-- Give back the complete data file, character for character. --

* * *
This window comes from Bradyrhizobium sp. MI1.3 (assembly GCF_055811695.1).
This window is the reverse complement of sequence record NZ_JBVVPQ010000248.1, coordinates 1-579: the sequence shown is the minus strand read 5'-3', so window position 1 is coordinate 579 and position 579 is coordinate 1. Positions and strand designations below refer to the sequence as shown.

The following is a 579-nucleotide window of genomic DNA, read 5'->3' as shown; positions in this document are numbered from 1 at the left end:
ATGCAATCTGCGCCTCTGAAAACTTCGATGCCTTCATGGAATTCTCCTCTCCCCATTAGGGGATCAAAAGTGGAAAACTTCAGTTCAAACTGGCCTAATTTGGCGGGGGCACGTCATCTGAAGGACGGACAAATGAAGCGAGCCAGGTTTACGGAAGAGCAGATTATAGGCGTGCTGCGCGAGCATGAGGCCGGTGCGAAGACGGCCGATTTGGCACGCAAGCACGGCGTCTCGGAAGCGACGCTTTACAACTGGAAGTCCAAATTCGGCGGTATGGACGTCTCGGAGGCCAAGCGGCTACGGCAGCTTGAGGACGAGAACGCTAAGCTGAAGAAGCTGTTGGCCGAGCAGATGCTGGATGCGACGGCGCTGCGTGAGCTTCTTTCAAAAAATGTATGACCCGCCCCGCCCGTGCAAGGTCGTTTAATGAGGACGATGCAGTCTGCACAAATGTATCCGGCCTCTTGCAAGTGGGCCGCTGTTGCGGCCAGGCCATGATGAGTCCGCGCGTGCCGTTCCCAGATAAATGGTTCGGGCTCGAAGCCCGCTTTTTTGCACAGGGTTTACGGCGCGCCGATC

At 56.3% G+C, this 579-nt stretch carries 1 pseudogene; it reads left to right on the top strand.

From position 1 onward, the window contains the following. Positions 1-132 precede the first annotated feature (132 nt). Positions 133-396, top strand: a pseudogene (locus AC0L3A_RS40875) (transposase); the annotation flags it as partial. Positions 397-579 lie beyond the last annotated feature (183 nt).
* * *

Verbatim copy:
This window comes from Bradyrhizobium sp. MI1.3 (assembly GCF_055811695.1).
This window is the reverse complement of sequence record NZ_JBVVPQ010000248.1, coordinates 1-579: the sequence shown is the minus strand read 5'-3', so window position 1 is coordinate 579 and position 579 is coordinate 1. Positions and strand designations below refer to the sequence as shown.

The following is a 579-nucleotide window of genomic DNA, read 5'->3' as shown; positions in this document are numbered from 1 at the left end:
ATGCAATCTGCGCCTCTGAAAACTTCGATGCCTTCATGGAATTCTCCTCTCCCCATTAGGGGATCAAAAGTGGAAAACTTCAGTTCAAACTGGCCTAATTTGGCGGGGGCACGTCATCTGAAGGACGGACAAATGAAGCGAGCCAGGTTTACGGAAGAGCAGATTATAGGCGTGCTGCGCGAGCATGAGGCCGGTGCGAAGACGGCCGATTTGGCACGCAAGCACGGCGTCTCGGAAGCGACGCTTTACAACTGGAAGTCCAAATTCGGCGGTATGGACGTCTCGGAGGCCAAGCGGCTACGGCAGCTTGAGGACGAGAACGCTAAGCTGAAGAAGCTGTTGGCCGAGCAGATGCTGGATGCGACGGCGCTGCGTGAGCTTCTTTCAAAAAATGTATGACCCGCCCCGCCCGTGCAAGGTCGTTTAATGAGGACGATGCAGTCTGCACAAATGTATCCGGCCTCTTGCAAGTGGGCCGCTGTTGCGGCCAGGCCATGATGAGTCCGCGCGTGCCGTTCCCAGATAAATGGTTCGGGCTCGAAGCCCGCTTTTTTGCACAGGGTTTACGGCGCGCCGATC

At 56.3% G+C, this 579-nt stretch carries 1 pseudogene; it reads left to right on the top strand.

From position 1 onward, the window contains the following. Positions 1-132 precede the first annotated feature (132 nt). Positions 133-396, top strand: a pseudogene (locus AC0L3A_RS40875) (transposase); the annotation flags it as partial. Positions 397-579 lie beyond the last annotated feature (183 nt).